March 19, 2021
Things have kicked into high gear over the last couple of weeks in Austin, largely prompted by the winter storms and a desire to reform our energy system to avoid a similar disaster in the future.
Just a week after Winter Storm Uri rolled through Texas, both the House and Senate began a series of marathon hearings to question the Public Utility Commission, Texas Railroad Commission, ERCOT, natural gas companies and electric utilities. Out of those and other ongoing hearings, dozens of bills have been proposed to bring reforms and hopefully prevent a recurrence.
With the new priorities on these reforms, much of the other legislative agenda has come into question. Between that and COVID issues, there’s just not a lot of time on the docket for other conversations.
Even so, those other issues have not gone by the wayside. Bills are now being heard in committee, and things are starting to move forward and look a little more like a typical legislative session. TSCRA’s legislative agenda has been able to stay on track thus far too.
Last week, association leaders were at the Capitol twice to testify before committee. In the House Judicial and Civil Jurisprudence Committee, Director Jay Evans testified in support of a bill to fix farm animal liability after portions of the existing statute were called into question by a Texas Supreme Court Ruling. You can check out more on that issue in an editorial written by Rep. Andrew Murr for The Cattleman magazine. This week, the committee reported the bill favorably in a unanimous vote. The next stop is the Calendars Committee, where it will get scheduled for a vote by the full House.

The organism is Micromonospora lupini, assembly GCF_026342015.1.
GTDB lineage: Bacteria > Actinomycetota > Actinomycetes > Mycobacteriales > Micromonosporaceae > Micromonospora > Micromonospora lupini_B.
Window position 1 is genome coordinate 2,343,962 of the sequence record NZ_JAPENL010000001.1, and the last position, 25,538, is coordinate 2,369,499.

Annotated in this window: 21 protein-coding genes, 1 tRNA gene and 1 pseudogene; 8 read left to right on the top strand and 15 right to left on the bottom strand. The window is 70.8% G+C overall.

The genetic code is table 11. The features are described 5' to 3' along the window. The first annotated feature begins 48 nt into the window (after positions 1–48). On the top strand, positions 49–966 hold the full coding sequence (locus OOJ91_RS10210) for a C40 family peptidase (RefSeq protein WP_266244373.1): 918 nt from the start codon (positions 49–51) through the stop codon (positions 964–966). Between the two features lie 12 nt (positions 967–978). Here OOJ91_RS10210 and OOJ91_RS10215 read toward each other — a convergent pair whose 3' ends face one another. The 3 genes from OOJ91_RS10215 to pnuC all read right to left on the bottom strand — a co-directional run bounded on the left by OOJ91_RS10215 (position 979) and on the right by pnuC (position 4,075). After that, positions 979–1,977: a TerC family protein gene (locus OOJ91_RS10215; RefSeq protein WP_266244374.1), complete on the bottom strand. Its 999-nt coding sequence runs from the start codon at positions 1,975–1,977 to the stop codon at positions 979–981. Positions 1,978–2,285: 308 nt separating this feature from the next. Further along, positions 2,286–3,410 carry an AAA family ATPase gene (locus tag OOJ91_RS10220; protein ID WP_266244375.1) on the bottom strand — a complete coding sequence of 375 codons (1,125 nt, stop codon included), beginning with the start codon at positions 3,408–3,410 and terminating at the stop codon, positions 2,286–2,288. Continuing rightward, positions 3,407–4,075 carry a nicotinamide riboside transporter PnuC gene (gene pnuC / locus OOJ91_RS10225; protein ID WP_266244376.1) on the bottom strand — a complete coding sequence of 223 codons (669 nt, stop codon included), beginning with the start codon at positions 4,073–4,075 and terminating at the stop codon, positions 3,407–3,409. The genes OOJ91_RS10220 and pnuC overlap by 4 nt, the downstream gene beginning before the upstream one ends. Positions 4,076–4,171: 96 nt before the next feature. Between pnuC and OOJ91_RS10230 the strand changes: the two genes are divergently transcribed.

Last Thursday, TSCRA President Hughes Abell testified before the House Agriculture and Livestock Committee to updated the legislative members on the impacts of Winter Storm Uri. He conveyed many of the challenges faced by producers as a result of the weather, including concerns that were raised by many of you with diesel shortages.
As a direct result of TSCRA’s testimony, Chairman of the House Ag Committee Rep. DeWayne Burns took immediate action and filed a bill that would allow for the on-road use of dyed diesel during declared disasters. That bill is still working through the process, so we’ll keep you posted.
Friday of last week was also the bill filing deadline. That means we now have a better idea of everything that may be up for debate this session. Some local bills can still be filed, but as of today, 6,950 bills and joint resolutions have been filed. That’s slightly down from last session, when there about 8,000, but it’s still a lot to wade through for a legislature that must also deal with COVID-19 and major electricity reforms.
Hearings continued this week with more TSCRA testimony. On Wednesday, Director Dustin Dean testified before the House Public Health Committee. He supported legislation from Rep. Brad Buckley to define beef in statute as coming from cattle, not a laboratory or high-processed concoction of synthetic or plant-based ingredients. That bill is still waiting for a committee vote, which could come as early as next week.
TSCRA staff have also been highly involved in a number of other bills. Most notably, we have supported several bills to improve access to rural broadband, and continue working on others to ensure property rights aren’t infringed during the expansion of those broadband services. Also included were bills on prescribed burning liability, rural economic development, liability for truck drivers, and a bill to create a criminal offense for intentional damage to an animal or crop facility.
There will be a lot more on tap for next week too. Several water bills will be up for hearing, along with municipal regulation bills, tax bills and others. The Senate will hear the Texas Animal Health Commission Sunset bill on Monday, and we also expect to testify on a bill regarding import-export facilities.
In the interest of brevity, there’s a lot I’ve glossed over, but rest assured we will keep up the good fight here in Austin and have another update soon!
Until next time.
Jeremy Fuchs is Texas & Southwestern Cattle Raisers Association’s director of public affairs.